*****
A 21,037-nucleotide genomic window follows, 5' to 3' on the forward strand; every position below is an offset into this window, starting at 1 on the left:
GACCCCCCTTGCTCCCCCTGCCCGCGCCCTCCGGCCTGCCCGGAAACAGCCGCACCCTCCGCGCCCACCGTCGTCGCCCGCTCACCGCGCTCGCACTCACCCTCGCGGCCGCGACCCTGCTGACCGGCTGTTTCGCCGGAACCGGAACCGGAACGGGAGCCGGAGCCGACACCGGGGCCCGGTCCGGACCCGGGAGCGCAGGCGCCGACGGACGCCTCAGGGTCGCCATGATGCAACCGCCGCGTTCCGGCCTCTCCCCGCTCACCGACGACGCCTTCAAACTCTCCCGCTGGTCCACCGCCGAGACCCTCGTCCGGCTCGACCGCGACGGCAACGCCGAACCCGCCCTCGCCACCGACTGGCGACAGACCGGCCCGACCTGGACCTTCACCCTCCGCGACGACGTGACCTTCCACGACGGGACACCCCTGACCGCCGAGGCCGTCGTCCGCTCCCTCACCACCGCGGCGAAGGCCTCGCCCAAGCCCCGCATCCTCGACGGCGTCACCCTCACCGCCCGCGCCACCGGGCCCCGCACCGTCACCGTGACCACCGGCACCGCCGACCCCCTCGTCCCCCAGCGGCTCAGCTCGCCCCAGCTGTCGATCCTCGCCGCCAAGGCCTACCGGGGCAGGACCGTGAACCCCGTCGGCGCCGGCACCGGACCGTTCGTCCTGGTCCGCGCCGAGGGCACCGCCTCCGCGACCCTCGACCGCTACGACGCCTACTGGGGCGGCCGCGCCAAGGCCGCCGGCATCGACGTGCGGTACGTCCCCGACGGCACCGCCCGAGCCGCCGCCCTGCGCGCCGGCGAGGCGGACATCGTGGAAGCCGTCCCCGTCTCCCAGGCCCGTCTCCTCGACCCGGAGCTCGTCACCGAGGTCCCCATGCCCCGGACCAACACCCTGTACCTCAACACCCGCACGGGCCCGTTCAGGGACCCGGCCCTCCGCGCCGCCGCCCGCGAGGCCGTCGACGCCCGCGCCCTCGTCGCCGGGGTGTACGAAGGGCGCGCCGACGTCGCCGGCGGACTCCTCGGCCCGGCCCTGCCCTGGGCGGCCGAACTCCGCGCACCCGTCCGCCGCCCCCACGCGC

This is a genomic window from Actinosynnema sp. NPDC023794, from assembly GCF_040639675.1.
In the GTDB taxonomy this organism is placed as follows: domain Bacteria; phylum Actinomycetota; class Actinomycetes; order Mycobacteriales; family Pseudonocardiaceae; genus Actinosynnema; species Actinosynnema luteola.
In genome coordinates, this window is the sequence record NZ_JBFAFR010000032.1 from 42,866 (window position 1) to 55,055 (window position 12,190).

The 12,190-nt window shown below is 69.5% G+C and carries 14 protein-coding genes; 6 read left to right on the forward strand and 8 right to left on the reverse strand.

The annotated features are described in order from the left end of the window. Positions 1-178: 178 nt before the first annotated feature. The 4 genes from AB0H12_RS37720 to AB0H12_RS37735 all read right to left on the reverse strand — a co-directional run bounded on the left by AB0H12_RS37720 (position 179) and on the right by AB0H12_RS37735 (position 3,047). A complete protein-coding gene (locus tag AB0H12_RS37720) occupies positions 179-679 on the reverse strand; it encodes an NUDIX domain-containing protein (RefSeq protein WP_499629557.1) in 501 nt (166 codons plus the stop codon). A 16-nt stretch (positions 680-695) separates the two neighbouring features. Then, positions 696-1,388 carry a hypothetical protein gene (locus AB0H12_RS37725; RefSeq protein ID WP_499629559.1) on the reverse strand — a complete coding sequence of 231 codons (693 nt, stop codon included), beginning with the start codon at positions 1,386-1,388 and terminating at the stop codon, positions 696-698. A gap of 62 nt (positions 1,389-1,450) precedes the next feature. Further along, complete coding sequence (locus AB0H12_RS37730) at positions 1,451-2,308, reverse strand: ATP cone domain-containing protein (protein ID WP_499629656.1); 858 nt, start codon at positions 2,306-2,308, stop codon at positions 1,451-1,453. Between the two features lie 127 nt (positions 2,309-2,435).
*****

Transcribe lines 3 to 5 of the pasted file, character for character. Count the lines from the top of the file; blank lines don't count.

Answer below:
This is a genomic window from Actinosynnema sp. NPDC023794, from assembly GCF_040639675.1.
In the GTDB taxonomy this organism is placed as follows: domain Bacteria; phylum Actinomycetota; class Actinomycetes; order Mycobacteriales; family Pseudonocardiaceae; genus Actinosynnema; species Actinosynnema luteola.
In genome coordinates, this window is the sequence record NZ_JBFAFR010000032.1 from 42,866 (window position 1) to 55,055 (window position 12,190).